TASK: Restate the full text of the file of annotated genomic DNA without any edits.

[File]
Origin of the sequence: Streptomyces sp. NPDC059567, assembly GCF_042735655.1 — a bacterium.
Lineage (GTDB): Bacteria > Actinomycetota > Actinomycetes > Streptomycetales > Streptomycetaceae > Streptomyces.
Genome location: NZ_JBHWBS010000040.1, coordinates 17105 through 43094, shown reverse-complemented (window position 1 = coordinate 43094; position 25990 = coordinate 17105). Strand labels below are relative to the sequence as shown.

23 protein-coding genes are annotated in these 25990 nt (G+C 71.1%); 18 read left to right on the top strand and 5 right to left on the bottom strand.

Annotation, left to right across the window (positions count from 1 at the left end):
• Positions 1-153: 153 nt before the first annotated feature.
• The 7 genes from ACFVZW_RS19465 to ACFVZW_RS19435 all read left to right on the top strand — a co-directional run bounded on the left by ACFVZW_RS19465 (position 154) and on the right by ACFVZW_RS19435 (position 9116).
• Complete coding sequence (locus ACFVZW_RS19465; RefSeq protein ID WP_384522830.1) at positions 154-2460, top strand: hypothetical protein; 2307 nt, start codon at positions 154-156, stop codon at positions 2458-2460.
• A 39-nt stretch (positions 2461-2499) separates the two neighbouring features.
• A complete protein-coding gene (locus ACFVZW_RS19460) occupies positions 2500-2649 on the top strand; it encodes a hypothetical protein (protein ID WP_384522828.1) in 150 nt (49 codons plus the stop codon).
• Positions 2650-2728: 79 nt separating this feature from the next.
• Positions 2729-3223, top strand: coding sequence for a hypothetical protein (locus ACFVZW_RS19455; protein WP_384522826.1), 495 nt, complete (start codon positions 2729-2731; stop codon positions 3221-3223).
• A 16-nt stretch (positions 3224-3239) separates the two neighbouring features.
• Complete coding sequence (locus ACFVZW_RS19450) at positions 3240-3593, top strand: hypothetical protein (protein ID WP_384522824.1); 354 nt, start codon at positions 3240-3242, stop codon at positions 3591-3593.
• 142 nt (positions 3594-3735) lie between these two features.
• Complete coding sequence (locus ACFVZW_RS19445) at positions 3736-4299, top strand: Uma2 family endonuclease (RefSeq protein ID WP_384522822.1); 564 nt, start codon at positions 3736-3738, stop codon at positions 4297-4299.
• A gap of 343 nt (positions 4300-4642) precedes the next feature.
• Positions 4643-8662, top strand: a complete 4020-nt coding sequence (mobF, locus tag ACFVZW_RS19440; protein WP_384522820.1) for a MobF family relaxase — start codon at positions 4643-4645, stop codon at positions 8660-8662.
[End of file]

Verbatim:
Origin of the sequence: Streptomyces sp. NPDC059567, assembly GCF_042735655.1 — a bacterium.
Lineage (GTDB): Bacteria > Actinomycetota > Actinomycetes > Streptomycetales > Streptomycetaceae > Streptomyces.
Genome location: NZ_JBHWBS010000040.1, coordinates 17105 through 43094, shown reverse-complemented (window position 1 = coordinate 43094; position 25990 = coordinate 17105). Strand labels below are relative to the sequence as shown.

23 protein-coding genes are annotated in these 25990 nt (G+C 71.1%); 18 read left to right on the top strand and 5 right to left on the bottom strand.

Annotation, left to right across the window (positions count from 1 at the left end):
• Positions 1-153: 153 nt before the first annotated feature.
• The 7 genes from ACFVZW_RS19465 to ACFVZW_RS19435 all read left to right on the top strand — a co-directional run bounded on the left by ACFVZW_RS19465 (position 154) and on the right by ACFVZW_RS19435 (position 9116).
• Complete coding sequence (locus ACFVZW_RS19465; RefSeq protein ID WP_384522830.1) at positions 154-2460, top strand: hypothetical protein; 2307 nt, start codon at positions 154-156, stop codon at positions 2458-2460.
• A 39-nt stretch (positions 2461-2499) separates the two neighbouring features.
• A complete protein-coding gene (locus ACFVZW_RS19460) occupies positions 2500-2649 on the top strand; it encodes a hypothetical protein (protein ID WP_384522828.1) in 150 nt (49 codons plus the stop codon).
• Positions 2650-2728: 79 nt separating this feature from the next.
• Positions 2729-3223, top strand: coding sequence for a hypothetical protein (locus ACFVZW_RS19455; protein WP_384522826.1), 495 nt, complete (start codon positions 2729-2731; stop codon positions 3221-3223).
• A 16-nt stretch (positions 3224-3239) separates the two neighbouring features.
• Complete coding sequence (locus ACFVZW_RS19450) at positions 3240-3593, top strand: hypothetical protein (protein ID WP_384522824.1); 354 nt, start codon at positions 3240-3242, stop codon at positions 3591-3593.
• 142 nt (positions 3594-3735) lie between these two features.
• Complete coding sequence (locus ACFVZW_RS19445) at positions 3736-4299, top strand: Uma2 family endonuclease (RefSeq protein ID WP_384522822.1); 564 nt, start codon at positions 3736-3738, stop codon at positions 4297-4299.
• A gap of 343 nt (positions 4300-4642) precedes the next feature.
• Positions 4643-8662, top strand: a complete 4020-nt coding sequence (mobF, locus tag ACFVZW_RS19440; protein WP_384522820.1) for a MobF family relaxase — start codon at positions 4643-4645, stop codon at positions 8660-8662.